Limoncello is a lemony Italian liquor has its home along the southwestern coast in the Campania region including Sorrento, Positano, and Amalfi. No surprise there, given the endless summer sunshine lends itself to produce the main citrus fruit which is central to the Limoncello recipe. Limoncello is very delicious, very strong in terms of the alcohol content, and must be served ice cold, which is very convenient because you can store it in the freezer and not worry about it turning into a block of solid lemon ice. It’s served year-round as an after-dinner drink, but is very popular in the summertime.
Most Italian families have their own recipes, but the main ingredients include lemons, sugar, and lots of grain alcohol. Although my dear friend, Joan Lewis of EWTN and Joan’s Rome fame, is not Italian, she has lived and worked in Rome for decades and is the hostess and chef with the mostest as I like to say, and this includes her fabulous Limoncello recipe which she is gracious enough to share with T’s Italy followers. Oh, and by the way, Joanie will be the first to agree that this delightful drink is also great over a nice dish of vanilla ice cream.
Buona Estate! Happy Summer!
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by Joan Lewis in Rome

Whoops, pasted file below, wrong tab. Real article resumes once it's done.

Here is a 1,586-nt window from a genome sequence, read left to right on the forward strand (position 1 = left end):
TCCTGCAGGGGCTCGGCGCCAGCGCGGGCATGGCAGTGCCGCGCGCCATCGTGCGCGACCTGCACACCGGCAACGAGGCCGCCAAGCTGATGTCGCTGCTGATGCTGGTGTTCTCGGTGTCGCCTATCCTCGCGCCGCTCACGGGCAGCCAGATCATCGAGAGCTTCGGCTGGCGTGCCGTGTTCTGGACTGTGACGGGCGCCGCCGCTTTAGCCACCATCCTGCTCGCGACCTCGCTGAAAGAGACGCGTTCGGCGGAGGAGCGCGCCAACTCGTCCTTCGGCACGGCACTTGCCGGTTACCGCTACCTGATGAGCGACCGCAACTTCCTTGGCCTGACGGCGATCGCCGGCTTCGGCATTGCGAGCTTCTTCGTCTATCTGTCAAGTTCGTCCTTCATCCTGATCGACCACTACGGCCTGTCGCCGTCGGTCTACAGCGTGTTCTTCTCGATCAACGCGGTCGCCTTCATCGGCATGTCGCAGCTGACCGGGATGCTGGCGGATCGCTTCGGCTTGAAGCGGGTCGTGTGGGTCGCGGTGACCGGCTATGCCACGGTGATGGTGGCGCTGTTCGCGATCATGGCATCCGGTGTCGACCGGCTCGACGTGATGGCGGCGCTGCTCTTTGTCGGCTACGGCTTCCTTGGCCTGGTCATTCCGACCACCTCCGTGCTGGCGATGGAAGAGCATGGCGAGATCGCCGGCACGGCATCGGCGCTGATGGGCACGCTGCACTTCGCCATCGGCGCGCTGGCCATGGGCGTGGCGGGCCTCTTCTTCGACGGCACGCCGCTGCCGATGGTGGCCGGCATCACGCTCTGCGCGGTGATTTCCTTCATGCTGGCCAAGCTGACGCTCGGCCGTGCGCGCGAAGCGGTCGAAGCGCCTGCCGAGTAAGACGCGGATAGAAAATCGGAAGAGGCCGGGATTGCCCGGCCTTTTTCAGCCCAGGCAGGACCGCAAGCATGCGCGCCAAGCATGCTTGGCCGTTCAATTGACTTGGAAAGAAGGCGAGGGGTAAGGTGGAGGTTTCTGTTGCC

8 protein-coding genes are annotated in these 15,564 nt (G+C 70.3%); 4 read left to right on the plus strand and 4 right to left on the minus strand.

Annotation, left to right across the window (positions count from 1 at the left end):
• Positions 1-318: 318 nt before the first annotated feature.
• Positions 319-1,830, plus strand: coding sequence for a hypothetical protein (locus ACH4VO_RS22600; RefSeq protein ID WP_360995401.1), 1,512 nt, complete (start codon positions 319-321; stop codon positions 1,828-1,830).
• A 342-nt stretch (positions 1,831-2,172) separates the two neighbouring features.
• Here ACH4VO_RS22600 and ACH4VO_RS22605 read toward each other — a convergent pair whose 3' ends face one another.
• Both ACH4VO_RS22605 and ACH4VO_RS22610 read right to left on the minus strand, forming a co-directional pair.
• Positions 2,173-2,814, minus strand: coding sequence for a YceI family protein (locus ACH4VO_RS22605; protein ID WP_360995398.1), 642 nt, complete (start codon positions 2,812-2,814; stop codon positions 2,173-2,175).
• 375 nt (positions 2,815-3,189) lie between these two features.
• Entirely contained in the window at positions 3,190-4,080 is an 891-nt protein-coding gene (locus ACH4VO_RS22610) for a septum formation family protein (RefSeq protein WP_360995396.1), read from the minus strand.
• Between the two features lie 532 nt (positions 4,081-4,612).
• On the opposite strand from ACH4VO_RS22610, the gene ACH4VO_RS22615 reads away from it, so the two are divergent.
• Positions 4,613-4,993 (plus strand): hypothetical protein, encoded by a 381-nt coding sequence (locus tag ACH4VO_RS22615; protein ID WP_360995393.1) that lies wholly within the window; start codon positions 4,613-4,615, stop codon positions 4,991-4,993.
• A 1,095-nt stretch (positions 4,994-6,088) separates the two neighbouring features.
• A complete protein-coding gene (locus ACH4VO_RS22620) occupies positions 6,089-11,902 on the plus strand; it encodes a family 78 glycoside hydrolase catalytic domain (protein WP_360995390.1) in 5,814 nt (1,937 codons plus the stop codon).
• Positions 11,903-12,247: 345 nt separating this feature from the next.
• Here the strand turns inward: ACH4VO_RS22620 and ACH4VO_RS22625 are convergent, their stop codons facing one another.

Making Homemade Limoncello
Joan Lewis’ Limoncello Recipe
A truly great limoncello depends on two things – truly great lemons and good water!
We are blessed in Rome to have superb drinking water from our faucets and that is what I use. If you have bad tasting faucet water the only thing I can suggest is to buy bottled still water, not sparkling. (I measure in liters, as you will see)
The right lemon is the true secret. Since you will be using the zest only, you want good sized lemons with a thick rind – not the small lemons we might use in a cup of tea or to flavor fish. I am blessed to get mine from the Amalfi Coast!
With your potato peeler, peel the zest only from the rind. Pieces will be finger-nail size and thin. You should not have a lot of white on what you trim – that will make limoncello bitter.
With these hints in mind, you will need:
1 liter of grain alcohol (do NOT use vodka or anything else)
1 liter of water
1 kilo (2.2 pounds, about 5 cups ) of sugar
Zest of 8 lemons
1. Trim the zest from the lemons and set inside a 1.5 to 2 liter glass jar.
2. Pour a liter of alcohol over the zest. Place the container in a dark, cool place. Stir once daily. When the alcohol turns bright yellow and there is no yellow left on the zest (this can be 4 or 5 days or perhaps even 8 or 10 – (it all depends on the lemons!), take a strainer, pour the now yellow alcohol into a recipient and throw zest away.
3. Put the liter of water and kilo of sugar in a large pot. Heat and cook over medium temperature until the sugar is entirely absorbed, stirring constantly. Cool. One final stir and you can now add the alcohol mixture. Stir well. Pour into liter-sized bottles (you should have about 2.5 liters total).
With all the right ingredients you should have a great limoncello! By the way, it should be very opaque.
Place the bottle in your freezer several hours before serving guests. To be honest, I also place my glasses (prosecco flutes are nice) in the freezer about a half hour before serving. The chilled limoncello and chilled glasses really please the palate.